Today, Wednesday Scotland’s Just Transition Commission will meet local people in Grantown-on-Spey to hear directly about how farmers and others involved in land management are working to bring down carbon emissions.
The independent expert advisory group advises the Scottish Government on how the country can achieve a carbon neutral economy fairly.
The Commission will visit Grantown-on-Spey to learn about of how major changes needed to reach Net Zero are being communicated to farmers, land managers, and the local community so they can plan for the future.
The Commission will hear directly from those whose lives and livelihoods are most likely to be impacted, including a visit to a local tenant farm, discussions with young farmers working in the area, and an estate where members will hear about wider land management issues including deer management, peatland restoration, woodland management, diversification and local employment.
The Commission will publish a short report with findings from its visit to Grantown-on-Spey in the coming weeks.
The Commission aims to make sure the benefits and burdens of the major changes involved in meeting Scotland’s climate targets are shared as fairly as possible.
It is chaired by Prof. Jim Skea CBE, a climate scientist and a member of the Bureau of the Intergovernmental Panel on Climate Change, a United Nations body whose reports have played a key role in shaping global understanding of the climate emergency over the past 30 years.
The Just Transition Commission’s remit is to:
- Scrutinise the development of just transition plans led by the Scottish Government
- Advise on the best approach to monitoring and evaluation of the just transition
- Engage with people most likely to be impacted by the transition, hearing from a wide range of representative voices.
The Commission will publish a report each year scrutinising Scotland’s progress as well as short reports with findings on specific sectors and issues. Its members include representatives of environmental groups, trade unions, business, industry and community organisations.
In April, the Commission published detailed advice on the Scottish Government’s plan to deliver a green energy system, including the need for detailed risk assessment and contingency planning.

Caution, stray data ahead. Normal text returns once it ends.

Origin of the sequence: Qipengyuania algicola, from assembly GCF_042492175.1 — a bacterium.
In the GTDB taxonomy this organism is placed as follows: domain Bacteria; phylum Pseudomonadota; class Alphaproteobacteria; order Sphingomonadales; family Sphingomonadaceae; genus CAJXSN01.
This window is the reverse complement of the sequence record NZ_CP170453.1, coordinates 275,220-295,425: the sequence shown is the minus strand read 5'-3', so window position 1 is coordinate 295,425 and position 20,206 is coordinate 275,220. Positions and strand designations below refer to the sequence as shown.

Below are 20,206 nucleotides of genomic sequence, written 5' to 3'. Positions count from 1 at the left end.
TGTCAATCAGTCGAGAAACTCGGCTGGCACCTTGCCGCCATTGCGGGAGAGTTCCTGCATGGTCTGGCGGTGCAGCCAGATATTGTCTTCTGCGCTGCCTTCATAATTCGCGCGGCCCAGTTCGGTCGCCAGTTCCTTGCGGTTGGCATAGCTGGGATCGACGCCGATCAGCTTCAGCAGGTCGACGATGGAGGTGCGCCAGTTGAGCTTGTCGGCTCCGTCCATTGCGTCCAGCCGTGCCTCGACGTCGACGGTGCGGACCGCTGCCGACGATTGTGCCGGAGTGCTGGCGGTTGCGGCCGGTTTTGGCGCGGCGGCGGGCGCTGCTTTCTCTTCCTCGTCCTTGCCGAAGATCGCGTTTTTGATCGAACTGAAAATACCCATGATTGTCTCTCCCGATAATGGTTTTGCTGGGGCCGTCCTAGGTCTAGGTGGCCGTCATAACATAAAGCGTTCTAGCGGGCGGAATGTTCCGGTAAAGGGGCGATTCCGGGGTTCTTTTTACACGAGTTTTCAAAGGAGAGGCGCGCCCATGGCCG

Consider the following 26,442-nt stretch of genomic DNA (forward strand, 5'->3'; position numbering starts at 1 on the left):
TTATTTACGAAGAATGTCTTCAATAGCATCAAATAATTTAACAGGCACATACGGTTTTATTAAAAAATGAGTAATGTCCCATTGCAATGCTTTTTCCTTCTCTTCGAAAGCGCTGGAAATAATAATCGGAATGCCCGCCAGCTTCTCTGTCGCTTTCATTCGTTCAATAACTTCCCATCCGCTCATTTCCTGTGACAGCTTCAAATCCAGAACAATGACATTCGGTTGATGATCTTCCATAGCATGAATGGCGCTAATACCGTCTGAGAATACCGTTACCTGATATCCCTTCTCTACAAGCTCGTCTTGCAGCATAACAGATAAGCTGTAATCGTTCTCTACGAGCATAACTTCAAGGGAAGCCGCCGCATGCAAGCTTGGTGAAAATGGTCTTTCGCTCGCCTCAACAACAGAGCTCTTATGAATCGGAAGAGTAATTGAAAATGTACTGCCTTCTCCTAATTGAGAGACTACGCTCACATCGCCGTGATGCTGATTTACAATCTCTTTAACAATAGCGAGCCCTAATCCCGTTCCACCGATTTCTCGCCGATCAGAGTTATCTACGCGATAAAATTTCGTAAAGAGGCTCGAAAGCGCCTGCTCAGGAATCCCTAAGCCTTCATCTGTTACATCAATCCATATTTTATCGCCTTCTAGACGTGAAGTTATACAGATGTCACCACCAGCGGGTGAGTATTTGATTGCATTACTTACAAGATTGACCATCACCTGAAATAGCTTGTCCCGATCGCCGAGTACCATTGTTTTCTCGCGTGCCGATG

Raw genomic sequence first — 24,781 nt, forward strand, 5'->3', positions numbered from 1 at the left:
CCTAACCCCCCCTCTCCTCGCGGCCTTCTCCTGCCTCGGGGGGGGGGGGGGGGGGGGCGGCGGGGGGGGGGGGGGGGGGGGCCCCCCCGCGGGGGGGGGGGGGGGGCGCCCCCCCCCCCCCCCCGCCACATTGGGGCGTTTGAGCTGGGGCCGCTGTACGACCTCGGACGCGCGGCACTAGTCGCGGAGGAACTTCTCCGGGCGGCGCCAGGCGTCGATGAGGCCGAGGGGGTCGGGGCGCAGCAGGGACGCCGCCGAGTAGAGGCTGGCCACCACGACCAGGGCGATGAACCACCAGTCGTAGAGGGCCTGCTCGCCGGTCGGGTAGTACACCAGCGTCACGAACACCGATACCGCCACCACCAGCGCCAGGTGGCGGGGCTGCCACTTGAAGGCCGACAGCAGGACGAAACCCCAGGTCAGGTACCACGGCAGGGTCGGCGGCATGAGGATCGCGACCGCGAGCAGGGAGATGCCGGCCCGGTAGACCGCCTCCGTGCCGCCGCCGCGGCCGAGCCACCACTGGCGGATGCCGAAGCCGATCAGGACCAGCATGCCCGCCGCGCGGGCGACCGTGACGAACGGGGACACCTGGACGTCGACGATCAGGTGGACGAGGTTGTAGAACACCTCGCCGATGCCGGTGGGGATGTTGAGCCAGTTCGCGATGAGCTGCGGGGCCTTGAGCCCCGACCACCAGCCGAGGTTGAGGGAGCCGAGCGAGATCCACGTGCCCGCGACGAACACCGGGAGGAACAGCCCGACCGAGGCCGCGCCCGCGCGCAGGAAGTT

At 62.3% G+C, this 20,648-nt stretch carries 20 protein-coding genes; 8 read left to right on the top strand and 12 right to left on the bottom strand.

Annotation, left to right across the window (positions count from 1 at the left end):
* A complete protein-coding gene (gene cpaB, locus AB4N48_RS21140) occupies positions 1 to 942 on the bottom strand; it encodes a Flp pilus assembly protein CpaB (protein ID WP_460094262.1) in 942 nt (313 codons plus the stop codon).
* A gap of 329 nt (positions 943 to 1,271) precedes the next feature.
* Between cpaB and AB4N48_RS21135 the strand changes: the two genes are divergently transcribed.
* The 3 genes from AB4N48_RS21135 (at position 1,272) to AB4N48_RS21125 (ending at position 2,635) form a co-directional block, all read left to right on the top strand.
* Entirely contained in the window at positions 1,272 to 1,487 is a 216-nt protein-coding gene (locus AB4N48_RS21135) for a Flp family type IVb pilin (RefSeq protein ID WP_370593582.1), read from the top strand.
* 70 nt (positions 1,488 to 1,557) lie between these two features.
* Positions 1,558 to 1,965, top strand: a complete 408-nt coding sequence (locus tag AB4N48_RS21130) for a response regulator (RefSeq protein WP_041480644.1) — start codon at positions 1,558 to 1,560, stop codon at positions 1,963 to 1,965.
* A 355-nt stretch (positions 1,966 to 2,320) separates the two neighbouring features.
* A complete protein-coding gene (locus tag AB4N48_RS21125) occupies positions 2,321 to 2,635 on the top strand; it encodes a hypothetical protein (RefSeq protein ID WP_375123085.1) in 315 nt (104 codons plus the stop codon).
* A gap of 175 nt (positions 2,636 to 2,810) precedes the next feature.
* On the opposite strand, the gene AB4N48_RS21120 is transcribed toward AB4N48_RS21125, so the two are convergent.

It also stressed the huge opportunity for good jobs to be created in order to construct the new infrastructure that will be required, and the need to ensure these jobs meet fair work standards.
The Commission has so far visited the Western Isles, Peterhead, Aberdeen, Blantyre, Glasgow and Edinburgh.
Last month it visited Dundee to scrutinise key challenges in reducing emissions from transport in a fair way.
Jim Skea, Chair of the Commission, said:
“Farmers and land managers have a big role to play as Scotland decarbonises, and the Commission is in Grantown-on-Spey this week to hear directly from local people.
“A just transition means effective engagement between people and government so that policies and plans are put in place in a timely fashion and reflect local needs and concerns.
“Meaningful engagement and effective communication will be crucial in ensuring a truly just transition led by workers and communities.”
Steven Thomson, a Commissioner and Reader at Scotland’s Rural College (SRUC), said:
“It is important that decisions made in the next few years consider the long-term impacts on fragile rural and island economies and communities.
“Many land managers remain uncertain of what exactly is being asked of them – especially what future policy will look like.
“It is tough to invest in the future when there remains uncertainty.
“Once new biodiversity and climate change targets are published it is essential that expectations from the land use and agricultural sector are effectively communicated before the new support structures come into effect in 2026 – the sector will adapt, but need to be confident that the pathway they choose is the correct one, and one that will be rewarded.”
Deborah Long, a Commissioner and Chief Officer at Scottish Environment LINK, said:
“Scotland, like the rest of the world is facing the impacts of the nature and climate emergency.
“Land managers are at the forefront of this.
“While the Commission is in Grantown, I’m hoping we’ll explore with the local community how the climate extremes and loss of biodiversity is affecting their lives, and how they see their own futures changing as a result.
“I’m particularly interested in what young people, living the Cairngorms National Park, think their own future holds.
“And I want to hear about the ways people are coping, what they need to know and do to be able to cope better and indeed thrive.”
Mark Reed, a member of the Commission’s working group for Land Use and Agriculture and a professor at Scotland’s Rural College (SRUC), said:
“Land use is changing fast as more and more farms and estates are bought by investors and others seeking to rewild Scotland and reap their rewards in carbon.
“This may be an opportunity for estate owners and owner-occupiers, but there are concerns that local communities, tenants and crofters get left behind in the carbon gold rush.
“Carbon markets could attract billions of inward investment to help us reach net zero, but we need to amplify the voices of those with concerns, so they are both heard and addressed, if we want a just transition.”